Which Joe gave his name to ‘sloppy joes’? We look at five interesting sandwiches and their lexical origins.
[mass noun] Spasm of the jaw muscles, causing the mouth to remain tightly closed, typically as a symptom of tetanus.Also called lockjaw
- ‘Regional lymphadenopathy is common, and cellulitis and trismus (inability to open the mouth fully) can occur.’
- ‘He developed jaw muscle spasm or trismus (from the word ‘grinding’ in Greek), difficulty swallowing, and stiffness or pain in the neck, shoulder and back muscles.’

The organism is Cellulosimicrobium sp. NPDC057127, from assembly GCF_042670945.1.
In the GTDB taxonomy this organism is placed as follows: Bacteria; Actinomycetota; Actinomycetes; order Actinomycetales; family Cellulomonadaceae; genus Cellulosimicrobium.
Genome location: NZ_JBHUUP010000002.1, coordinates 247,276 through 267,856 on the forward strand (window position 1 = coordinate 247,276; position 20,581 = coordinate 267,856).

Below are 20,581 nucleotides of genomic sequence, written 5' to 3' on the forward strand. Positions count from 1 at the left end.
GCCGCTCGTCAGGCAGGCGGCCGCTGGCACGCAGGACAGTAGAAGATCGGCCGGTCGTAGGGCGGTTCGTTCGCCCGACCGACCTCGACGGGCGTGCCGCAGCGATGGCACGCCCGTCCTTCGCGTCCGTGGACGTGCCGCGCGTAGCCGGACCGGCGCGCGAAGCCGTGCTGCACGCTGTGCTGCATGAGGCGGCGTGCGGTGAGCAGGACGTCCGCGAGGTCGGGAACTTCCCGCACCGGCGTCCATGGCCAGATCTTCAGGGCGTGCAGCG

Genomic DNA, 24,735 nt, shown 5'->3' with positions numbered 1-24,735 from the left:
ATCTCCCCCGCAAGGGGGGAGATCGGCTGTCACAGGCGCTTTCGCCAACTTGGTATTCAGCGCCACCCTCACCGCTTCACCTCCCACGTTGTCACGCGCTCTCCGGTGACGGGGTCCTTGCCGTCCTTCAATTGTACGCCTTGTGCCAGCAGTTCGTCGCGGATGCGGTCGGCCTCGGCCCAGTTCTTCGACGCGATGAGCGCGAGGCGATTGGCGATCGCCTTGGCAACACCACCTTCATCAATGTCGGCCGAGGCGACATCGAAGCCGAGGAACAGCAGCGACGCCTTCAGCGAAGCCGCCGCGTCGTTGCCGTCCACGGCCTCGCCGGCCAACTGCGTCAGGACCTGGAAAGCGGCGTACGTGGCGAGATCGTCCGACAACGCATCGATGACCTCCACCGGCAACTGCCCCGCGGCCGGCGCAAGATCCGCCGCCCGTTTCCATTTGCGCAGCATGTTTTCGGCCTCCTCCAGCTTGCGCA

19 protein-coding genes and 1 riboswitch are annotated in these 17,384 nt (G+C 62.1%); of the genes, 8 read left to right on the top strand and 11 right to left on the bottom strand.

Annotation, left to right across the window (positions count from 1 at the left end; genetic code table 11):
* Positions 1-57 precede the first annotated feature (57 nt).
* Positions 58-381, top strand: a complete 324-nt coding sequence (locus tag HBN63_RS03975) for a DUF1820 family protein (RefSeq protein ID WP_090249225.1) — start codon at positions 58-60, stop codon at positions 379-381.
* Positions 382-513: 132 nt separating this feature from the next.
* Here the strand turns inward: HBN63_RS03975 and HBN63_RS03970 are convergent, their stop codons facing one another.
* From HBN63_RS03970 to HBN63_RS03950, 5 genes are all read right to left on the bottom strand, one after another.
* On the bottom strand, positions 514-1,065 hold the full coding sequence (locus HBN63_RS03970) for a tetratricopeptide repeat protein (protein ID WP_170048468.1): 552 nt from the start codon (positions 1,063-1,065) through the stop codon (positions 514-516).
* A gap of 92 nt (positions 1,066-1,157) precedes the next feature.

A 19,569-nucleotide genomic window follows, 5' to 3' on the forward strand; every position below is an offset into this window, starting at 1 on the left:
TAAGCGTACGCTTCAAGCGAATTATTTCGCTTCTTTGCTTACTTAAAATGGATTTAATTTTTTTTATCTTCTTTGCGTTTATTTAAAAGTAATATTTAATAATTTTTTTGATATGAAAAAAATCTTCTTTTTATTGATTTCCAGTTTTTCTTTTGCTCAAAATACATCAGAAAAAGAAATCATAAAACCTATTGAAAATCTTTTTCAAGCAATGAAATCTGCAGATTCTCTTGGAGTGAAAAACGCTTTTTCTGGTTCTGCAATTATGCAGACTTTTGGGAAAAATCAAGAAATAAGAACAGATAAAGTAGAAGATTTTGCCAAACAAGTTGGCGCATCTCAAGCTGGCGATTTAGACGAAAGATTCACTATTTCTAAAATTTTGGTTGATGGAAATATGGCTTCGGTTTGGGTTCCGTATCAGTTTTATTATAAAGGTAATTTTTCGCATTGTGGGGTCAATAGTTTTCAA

- ‘The most common dystonias involve the muscles of the head and face producing buccal spasms, oculogyric crisis, facial grimacing, tics, or trismus.’
- ‘Muscle tone is increased, producing the characteristic trismus, ‘risus sardonicus,’ and opisthotonus.’
- ‘The presenting symptoms include fever, throat pain, and trismus.’
Late 17th century: from modern Latin, from Greek trismos a scream, grinding.
Are you looking for a word for a foolish person? We explore twelve interesting words to describe the dunderheads in your life.
Before you run for the hills, let’s run through a list of ‘run’ expressions that are running through our minds.
The definitions of ‘buddy’ and ‘bro’ in the OED have recently been revised. We explore their history and increase in popularity.